123 Generating Climate Extremes Indices (CLIMDEX) by Using Semi-Parametric Quantile Regression Models

Monday, 11 January 2016
Yang Li, Beijing Normal University, Beijing, China; and C. Yang

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Due primarily to the devastating destructions of the extreme climate events, a number of studies have focused on identifying, validating and predicting extreme climate events and have found a number of indicators to analyze the extreme climate evolutions and variability. Some indicators called quantile indices, which count exceeded days above percentile-based threshold in a fixed period (i.e., TX10p, TX90p, TN10p, and TN90p), have been found an artificial inhomogeneity at the beginning and end of base period where their quantiles are calculated. Zhang et.al(2005) proposed a bootstrap method to remove it which has been highly recommended and its dataset have been released and available online. In this paper, a new systematic and physical modeling method is preferred, and it shows that the method we put forward is effective and robust both in the produced and climate data.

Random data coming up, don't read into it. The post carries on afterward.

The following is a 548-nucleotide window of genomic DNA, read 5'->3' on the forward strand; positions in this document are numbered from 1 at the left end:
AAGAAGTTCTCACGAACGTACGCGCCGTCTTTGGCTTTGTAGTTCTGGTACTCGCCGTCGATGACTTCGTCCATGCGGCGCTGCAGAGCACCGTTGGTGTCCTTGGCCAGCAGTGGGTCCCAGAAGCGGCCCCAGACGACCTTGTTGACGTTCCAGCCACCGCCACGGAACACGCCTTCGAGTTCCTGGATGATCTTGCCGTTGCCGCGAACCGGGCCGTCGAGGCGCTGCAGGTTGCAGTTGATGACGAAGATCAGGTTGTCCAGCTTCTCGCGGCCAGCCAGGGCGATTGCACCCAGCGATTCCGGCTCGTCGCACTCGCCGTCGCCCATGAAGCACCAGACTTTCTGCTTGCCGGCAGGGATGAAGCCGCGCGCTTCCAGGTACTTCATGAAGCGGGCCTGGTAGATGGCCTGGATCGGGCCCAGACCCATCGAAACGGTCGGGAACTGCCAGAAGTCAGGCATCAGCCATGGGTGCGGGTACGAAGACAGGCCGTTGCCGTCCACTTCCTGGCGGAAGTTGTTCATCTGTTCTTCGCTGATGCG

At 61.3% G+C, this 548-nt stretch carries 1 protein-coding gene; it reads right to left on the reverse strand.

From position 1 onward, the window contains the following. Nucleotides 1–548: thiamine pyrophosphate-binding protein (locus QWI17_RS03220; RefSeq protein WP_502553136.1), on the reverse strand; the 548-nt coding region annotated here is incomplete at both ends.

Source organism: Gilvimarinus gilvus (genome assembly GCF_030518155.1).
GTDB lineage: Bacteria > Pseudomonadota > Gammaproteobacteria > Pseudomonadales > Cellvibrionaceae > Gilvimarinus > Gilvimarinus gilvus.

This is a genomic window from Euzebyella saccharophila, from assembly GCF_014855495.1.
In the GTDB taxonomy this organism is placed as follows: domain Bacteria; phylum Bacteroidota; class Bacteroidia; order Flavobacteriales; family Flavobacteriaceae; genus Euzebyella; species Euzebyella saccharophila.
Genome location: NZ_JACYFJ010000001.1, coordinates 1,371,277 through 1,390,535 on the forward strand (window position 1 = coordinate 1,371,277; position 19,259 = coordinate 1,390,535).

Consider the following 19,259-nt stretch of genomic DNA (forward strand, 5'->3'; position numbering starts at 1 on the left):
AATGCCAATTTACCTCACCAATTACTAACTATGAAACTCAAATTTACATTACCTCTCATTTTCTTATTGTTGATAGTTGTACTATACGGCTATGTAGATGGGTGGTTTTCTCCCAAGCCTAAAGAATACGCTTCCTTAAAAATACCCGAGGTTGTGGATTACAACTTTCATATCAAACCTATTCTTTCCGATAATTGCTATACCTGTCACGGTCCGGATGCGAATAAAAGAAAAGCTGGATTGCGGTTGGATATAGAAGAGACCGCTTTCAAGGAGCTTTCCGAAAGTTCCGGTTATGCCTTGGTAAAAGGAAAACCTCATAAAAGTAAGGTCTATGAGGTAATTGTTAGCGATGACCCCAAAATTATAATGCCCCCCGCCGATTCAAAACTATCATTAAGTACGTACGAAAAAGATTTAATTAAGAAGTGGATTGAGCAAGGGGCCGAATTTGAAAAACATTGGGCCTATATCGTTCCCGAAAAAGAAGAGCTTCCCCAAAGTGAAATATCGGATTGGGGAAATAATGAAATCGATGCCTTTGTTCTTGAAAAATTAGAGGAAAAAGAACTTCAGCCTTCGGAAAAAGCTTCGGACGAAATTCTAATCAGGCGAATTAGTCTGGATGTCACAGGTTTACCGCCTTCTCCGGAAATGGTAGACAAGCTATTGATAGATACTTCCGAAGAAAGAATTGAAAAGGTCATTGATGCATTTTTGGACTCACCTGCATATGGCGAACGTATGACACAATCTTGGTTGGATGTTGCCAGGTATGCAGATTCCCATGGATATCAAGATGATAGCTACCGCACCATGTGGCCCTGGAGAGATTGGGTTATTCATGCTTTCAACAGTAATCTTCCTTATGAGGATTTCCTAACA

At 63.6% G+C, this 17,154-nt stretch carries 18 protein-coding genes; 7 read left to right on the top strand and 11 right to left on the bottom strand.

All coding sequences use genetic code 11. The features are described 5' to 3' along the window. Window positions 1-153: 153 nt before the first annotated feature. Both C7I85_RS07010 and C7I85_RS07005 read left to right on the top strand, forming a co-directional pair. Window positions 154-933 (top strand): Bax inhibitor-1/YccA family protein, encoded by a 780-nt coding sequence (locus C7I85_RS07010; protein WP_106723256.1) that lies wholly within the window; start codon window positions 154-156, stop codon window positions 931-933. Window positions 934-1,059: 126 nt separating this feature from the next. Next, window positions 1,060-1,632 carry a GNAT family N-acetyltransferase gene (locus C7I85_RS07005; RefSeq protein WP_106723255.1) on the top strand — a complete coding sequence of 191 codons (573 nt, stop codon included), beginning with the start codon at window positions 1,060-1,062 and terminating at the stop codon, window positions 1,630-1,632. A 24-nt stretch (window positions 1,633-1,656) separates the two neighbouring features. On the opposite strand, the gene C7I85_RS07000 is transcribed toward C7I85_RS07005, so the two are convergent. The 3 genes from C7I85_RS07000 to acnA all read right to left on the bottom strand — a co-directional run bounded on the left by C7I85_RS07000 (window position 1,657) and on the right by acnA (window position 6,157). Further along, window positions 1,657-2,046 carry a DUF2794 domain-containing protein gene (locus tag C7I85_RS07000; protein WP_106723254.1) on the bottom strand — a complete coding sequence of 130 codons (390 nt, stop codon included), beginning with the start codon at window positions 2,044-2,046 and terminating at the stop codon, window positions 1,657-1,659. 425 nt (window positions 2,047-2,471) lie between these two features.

In Zhang's study, he produced 60-year daily data through lag 1-day auto regression AR (1) process: (1), with autocorrelation and white noise Z. In counting exceeding days over quantile-based (90th-quantile for example) threshold in a year, computing daily threshold is the primary interest. The original method taking 90th quantile of first 30-year daily observations (base period) as threshold will inevitably result in a sharp "jump" of exceedance rate in boundary of in-base and out-of-base period (Fig 1; black line). No doubt, no rapid change takes place because AR (1) process is smoothing, so the sharp "jump" completely results from threshold estimation method. Zhang et al. (2005) judged that biased threshold in base period is the key of inhomogeneity where sample in counting exceedance used repeatedly in computing its corresponding threshold. By extracting the data out of estimating its threshold in base period, the inhomogeneity of exceedance rate is successfully removed, that is bootstrap method.


Fig1. Average exceedance rate of daily values greater than 90th quantile in 1000 simulations of lag 1-day auto regression process with autocorrelation 0.8. A sharp "jump" of the original method (black line) is shown in the boundary of in-base (the first 30 years) and out-of-base period (the second 30 years), while our quantile regression method (red line) remains stable around 10%.